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Mahabharata of Krishna-Dwaipayana Vyasa
translated by Kisari Mohan Ganguli

Mahabharata of Vyasa (Badarayana, krishna-dwaipayana) translated by Kisari Mohan Ganguli is perhaps the most complete translation available in public domain. Mahabharata is the most popular scripture of Hindus and Mahabharata is considered as the fifth veda. We hope this translation is helping you.

Section CCXLVI

"Vyasa said, 'The Jiva-soul is endued with all those entities that are modifications of Prakriti. These do not know the Soul but the Soul knows them all. Like a good driver proceeding with the aid of strong, well-broken, and high-mettled steeds along the paths he selects, the Soul acts with the aid of these, called the senses, having the mind for their sixth. The objects of the senses are superior to the senses themselves. The mind is superior to those objects. The understanding is superior to the mind. The Soul, also called Mahat, is superior to the understanding. Superior to Mahat is the Unmanifest (or Prakriti). Superior to the Unmanifest is Brahma. There is nothing Superior to Brahma. That is the highest limit of excellence and the highest goal. The Supreme Soul is concealed in every creature. It is not displayed for ordinary men to behold. Only Yogins with subtile vision behold the Supreme Soul with the aid of their keen and subtile understanding. Merging the senses having the mind for their sixth and all the objects of the senses into the inner Soul by the aid of the Understanding, and reflecting upon the three states of consciousness, viz., the object thought, the act of thinking, and the thinker, and abstaining by contemplation from every kind of enjoyment, equipping his mind with the knowledge that he is Brahma's self, laying aside at the same time all consciousness of puissance, and thereby making his soul perfectly tranquil, the Yogin obtains that to which immortality inheres. That person, however, who happens to be the slave of all his senses and whose ideas of right and wrong have been confounded, already liable as he is to death, actually meets with death by such surrender of self to (the passions). 1 Destroying

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all desires, one should merge the gross Understanding into one's subtile Understanding. Having thus merged the gross into the subtile Understanding, one is sure to become a second Kalanjara mountain. 1 By purifying his heart, the Yogin transcends both righteousness and its reverse. By purifying his heart and by living in his own true nature, he attains to the highest happiness. 2 The indication of that purity of heart (of which I speak) is that one who has attained to experiences that state of unconsciousness (with respect of all one's surroundings) which one experiences in dreamless slumber. The Yogin who has attained to that state lives like the steady flame of a lamp that burns in a place where the atmosphere is perfectly still. Becoming abstemious in diet, and having cleansed his heart, that Yogin who applies his Soul to the Soul succeeds in beholding the Soul in the Soul. 3 This discourse, O son, intended for thy instruction, is the essence of all the Vedas. The truths herein disclosed are incapable of being understood by the aid of inference alone or by that of mere study of the scriptures. One must understand it oneself by the aid of faith. By churning the wealth that is contained in all religious works and in all discourses based on truth, as also the ten thousand Richs, this nectar hath been raised. As butter from curds and fire from wood, even hath this been raised for the sake of my son,--this that constituteth the knowledge of all truly wise men. This discourse, O son, fraught with solid instruction, is intended for delivery unto Snatakas4 It should never be imparted to one that is not of tranquil soul, or one that is not self-restrained, or one that hath not undergone penances. It should not be communicated to one that is not conversant with the Vedas, or one that doth not humbly wait upon one's preceptor, or one that is not free from malice, or one that is not possessed of sincerity and candour, or one that is of reckless behaviour. It should never be communicated to one whose intellect hath been consumed by the science of disputation, or one that is vile or low. Unto that person, however, who is possessed of fame, or who deserveth applause (for his virtues), or who is of tranquil soul, or possessed of ascetic merit, unto a Brahmana who is such, unto one's son or dutiful disciple, this discourse containing the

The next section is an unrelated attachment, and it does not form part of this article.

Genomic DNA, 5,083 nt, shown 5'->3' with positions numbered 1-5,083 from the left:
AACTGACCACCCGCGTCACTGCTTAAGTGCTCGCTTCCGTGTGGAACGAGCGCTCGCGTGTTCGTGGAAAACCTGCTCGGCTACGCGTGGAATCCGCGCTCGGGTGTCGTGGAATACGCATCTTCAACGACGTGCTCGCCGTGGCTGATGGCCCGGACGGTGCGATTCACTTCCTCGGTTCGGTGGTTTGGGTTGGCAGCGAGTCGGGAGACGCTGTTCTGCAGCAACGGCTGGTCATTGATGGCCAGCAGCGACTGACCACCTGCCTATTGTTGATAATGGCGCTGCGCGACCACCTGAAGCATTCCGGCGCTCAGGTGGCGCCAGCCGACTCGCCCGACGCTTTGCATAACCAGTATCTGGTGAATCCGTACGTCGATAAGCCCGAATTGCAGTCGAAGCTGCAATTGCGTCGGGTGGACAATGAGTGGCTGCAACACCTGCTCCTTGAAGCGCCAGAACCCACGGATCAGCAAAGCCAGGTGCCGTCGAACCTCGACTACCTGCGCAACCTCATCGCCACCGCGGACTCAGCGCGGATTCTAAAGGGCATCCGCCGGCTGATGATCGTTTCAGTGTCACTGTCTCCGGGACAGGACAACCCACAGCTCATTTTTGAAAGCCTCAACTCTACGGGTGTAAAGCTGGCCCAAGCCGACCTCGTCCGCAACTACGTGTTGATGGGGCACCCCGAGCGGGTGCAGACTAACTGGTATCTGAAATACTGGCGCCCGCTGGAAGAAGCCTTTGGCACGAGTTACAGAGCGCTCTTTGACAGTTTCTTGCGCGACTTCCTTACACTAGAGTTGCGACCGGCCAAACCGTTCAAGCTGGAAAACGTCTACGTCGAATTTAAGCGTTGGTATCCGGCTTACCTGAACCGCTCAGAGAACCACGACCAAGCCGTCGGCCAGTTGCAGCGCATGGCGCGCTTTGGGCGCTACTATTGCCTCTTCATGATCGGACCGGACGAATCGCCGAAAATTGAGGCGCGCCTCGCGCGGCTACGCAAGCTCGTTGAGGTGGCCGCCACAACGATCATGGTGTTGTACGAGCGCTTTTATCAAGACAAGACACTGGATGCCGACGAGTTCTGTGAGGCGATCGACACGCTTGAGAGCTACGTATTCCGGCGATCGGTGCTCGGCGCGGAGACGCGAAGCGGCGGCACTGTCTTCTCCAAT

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very essence of duties should be communicated, but on no account should it be communicated to others. If any person makes a gift of the whole earth with all her treasures, unto one conversant with truth, the latter would still regard the gift of this knowledge to be very much superior to that gift. I shall now discourse to thee on a subject that is a greater mystery than this, a subject that is connected with the Soul, that transcends the ordinary understandings of human beings, that has been beheld by the foremost of Rishis, that has been treated in the Upanishads, and that forms the topic of thy inquiry. Tell me what, after this is in thy mind? Tell me in what thou has still any doubt? Listen, for here I am, O son, faces turned towards all directions. The Sun and the Moon are thy two seated before thee! Upon what indeed, shall I once more speak to thee?'"





 
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